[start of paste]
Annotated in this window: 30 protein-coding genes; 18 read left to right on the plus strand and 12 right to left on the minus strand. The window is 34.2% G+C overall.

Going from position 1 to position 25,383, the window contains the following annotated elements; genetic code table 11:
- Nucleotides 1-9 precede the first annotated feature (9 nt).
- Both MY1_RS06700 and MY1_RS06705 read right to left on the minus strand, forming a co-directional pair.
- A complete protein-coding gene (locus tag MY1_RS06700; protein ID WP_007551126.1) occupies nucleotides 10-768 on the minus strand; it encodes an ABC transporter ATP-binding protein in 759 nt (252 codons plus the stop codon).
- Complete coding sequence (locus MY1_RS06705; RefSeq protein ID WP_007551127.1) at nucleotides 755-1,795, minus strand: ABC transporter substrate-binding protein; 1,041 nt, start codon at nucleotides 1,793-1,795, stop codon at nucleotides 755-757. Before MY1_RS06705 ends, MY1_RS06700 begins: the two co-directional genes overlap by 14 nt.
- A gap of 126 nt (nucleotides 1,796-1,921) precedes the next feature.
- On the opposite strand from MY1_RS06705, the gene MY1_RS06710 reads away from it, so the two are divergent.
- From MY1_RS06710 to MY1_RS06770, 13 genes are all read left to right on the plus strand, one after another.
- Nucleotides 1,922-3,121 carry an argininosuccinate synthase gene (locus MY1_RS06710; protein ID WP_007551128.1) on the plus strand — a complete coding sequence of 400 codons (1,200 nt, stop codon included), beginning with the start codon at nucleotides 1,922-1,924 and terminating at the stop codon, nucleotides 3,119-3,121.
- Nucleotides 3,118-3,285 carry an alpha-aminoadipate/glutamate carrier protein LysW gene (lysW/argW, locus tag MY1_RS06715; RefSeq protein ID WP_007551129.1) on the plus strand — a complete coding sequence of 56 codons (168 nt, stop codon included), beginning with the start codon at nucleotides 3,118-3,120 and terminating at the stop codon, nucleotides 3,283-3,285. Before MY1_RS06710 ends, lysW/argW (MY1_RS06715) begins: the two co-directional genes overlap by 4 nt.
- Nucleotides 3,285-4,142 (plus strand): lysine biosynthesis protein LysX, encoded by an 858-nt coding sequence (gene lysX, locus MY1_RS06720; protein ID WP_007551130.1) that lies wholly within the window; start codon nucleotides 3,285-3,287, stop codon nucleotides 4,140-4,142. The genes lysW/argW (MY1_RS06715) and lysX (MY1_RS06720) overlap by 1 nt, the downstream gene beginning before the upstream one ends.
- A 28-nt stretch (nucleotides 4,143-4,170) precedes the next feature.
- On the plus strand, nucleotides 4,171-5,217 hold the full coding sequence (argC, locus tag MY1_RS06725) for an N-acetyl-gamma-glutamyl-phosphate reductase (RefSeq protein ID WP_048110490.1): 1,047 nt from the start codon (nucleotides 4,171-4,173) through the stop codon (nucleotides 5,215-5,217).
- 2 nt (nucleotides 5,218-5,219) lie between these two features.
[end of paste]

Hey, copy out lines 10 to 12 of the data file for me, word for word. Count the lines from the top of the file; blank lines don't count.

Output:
- Nucleotides 1,922-3,121 carry an argininosuccinate synthase gene (locus MY1_RS06710; protein ID WP_007551128.1) on the plus strand — a complete coding sequence of 400 codons (1,200 nt, stop codon included), beginning with the start codon at nucleotides 1,922-1,924 and terminating at the stop codon, nucleotides 3,119-3,121.
- Nucleotides 3,118-3,285 carry an alpha-aminoadipate/glutamate carrier protein LysW gene (lysW/argW, locus tag MY1_RS06715; RefSeq protein ID WP_007551129.1) on the plus strand — a complete coding sequence of 56 codons (168 nt, stop codon included), beginning with the start codon at nucleotides 3,118-3,120 and terminating at the stop codon, nucleotides 3,283-3,285. Before MY1_RS06710 ends, lysW/argW (MY1_RS06715) begins: the two co-directional genes overlap by 4 nt.
- Nucleotides 3,285-4,142 (plus strand): lysine biosynthesis protein LysX, encoded by an 858-nt coding sequence (gene lysX, locus MY1_RS06720; protein ID WP_007551130.1) that lies wholly within the window; start codon nucleotides 3,285-3,287, stop codon nucleotides 4,140-4,142. The genes lysW/argW (MY1_RS06715) and lysX (MY1_RS06720) overlap by 1 nt, the downstream gene beginning before the upstream one ends.